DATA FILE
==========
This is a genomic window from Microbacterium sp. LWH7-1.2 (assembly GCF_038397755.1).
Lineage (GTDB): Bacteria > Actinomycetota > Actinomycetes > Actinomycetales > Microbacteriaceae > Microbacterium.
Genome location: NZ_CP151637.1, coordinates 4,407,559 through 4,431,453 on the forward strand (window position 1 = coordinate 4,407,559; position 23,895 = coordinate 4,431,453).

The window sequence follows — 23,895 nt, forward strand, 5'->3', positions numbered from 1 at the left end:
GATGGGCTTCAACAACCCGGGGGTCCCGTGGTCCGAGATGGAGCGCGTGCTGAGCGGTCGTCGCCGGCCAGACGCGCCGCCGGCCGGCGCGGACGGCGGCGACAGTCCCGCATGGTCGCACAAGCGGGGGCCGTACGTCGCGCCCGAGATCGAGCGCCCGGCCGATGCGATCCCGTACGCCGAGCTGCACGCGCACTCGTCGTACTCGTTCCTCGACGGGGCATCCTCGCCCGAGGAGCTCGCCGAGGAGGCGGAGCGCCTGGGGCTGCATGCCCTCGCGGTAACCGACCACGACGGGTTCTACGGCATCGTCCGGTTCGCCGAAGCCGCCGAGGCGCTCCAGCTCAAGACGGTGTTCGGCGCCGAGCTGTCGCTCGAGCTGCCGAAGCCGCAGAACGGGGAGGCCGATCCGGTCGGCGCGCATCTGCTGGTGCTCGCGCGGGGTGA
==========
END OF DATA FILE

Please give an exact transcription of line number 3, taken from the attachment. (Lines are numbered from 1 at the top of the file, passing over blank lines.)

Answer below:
Genome location: NZ_CP151637.1, coordinates 4,407,559 through 4,431,453 on the forward strand (window position 1 = coordinate 4,407,559; position 23,895 = coordinate 4,431,453).